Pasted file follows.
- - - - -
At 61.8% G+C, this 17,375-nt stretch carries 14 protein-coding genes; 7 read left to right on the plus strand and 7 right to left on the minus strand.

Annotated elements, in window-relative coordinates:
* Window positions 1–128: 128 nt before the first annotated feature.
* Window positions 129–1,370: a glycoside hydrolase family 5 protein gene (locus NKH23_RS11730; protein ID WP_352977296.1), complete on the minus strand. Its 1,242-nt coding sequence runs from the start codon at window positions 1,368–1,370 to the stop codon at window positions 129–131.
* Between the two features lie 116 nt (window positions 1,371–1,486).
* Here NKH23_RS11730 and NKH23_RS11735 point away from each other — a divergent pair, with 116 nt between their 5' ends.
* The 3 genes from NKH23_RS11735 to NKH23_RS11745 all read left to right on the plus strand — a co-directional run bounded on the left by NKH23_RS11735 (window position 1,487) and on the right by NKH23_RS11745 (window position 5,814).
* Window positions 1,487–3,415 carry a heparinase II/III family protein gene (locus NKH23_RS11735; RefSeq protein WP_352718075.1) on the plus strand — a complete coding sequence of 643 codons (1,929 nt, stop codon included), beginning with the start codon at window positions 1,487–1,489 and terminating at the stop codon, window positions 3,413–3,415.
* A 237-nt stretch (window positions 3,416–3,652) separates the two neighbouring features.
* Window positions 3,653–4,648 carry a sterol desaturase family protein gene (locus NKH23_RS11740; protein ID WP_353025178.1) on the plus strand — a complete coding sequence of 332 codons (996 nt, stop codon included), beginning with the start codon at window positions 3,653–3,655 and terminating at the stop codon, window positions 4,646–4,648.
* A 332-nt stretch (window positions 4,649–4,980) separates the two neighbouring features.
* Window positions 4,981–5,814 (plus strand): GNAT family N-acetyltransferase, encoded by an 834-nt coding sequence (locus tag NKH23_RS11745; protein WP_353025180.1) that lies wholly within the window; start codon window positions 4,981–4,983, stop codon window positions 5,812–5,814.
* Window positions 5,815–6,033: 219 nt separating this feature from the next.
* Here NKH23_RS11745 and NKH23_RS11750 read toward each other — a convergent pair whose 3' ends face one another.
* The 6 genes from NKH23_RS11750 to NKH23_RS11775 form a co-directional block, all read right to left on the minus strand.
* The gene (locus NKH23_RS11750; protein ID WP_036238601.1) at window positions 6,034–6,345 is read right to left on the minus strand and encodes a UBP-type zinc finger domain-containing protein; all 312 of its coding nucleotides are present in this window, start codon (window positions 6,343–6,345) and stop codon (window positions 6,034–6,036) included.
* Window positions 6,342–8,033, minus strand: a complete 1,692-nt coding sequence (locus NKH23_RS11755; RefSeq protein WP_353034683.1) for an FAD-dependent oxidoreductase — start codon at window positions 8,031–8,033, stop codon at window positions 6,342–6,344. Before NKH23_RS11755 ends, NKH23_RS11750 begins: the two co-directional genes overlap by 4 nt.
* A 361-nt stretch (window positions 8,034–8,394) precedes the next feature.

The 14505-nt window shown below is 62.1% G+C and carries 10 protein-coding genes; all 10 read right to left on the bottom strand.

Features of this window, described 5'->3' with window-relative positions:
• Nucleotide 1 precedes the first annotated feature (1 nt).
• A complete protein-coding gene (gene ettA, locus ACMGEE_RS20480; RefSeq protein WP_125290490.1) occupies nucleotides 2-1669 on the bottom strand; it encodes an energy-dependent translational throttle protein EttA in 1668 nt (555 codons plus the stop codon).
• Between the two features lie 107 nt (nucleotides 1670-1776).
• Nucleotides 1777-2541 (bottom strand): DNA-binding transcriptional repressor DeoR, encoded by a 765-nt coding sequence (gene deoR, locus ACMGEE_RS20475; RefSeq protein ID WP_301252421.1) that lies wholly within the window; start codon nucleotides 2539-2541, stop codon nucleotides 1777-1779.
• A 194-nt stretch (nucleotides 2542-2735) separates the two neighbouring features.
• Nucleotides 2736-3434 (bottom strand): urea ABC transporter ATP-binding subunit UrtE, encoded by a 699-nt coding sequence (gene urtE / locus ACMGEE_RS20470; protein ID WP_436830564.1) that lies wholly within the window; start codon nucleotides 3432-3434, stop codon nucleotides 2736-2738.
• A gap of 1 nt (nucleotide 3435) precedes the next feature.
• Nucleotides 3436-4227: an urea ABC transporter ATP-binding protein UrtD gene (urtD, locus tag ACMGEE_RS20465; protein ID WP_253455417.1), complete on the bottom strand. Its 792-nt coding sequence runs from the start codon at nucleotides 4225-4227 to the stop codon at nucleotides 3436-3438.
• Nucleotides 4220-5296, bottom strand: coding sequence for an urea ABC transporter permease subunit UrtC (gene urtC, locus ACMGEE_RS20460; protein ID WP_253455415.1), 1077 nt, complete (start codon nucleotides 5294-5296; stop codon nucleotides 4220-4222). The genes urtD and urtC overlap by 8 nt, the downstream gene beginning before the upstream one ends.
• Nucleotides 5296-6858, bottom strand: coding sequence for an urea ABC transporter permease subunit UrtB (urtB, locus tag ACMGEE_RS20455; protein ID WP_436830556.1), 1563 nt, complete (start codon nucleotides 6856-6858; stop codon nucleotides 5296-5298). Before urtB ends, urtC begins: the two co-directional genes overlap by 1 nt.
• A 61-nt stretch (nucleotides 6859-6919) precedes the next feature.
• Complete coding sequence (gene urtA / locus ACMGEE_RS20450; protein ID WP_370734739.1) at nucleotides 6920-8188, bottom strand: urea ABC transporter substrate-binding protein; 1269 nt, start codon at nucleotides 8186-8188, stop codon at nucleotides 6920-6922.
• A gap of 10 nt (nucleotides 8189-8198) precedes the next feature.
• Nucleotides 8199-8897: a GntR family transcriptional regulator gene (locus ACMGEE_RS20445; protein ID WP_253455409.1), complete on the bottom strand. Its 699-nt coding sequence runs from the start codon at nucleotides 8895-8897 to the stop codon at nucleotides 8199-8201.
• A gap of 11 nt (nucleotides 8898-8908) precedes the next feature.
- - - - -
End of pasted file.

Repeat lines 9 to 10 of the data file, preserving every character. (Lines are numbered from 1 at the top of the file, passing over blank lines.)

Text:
* A 237-nt stretch (window positions 3,416–3,652) separates the two neighbouring features.
* Window positions 3,653–4,648 carry a sterol desaturase family protein gene (locus NKH23_RS11740; protein ID WP_353025178.1) on the plus strand — a complete coding sequence of 332 codons (996 nt, stop codon included), beginning with the start codon at window positions 3,653–3,655 and terminating at the stop codon, window positions 4,646–4,648.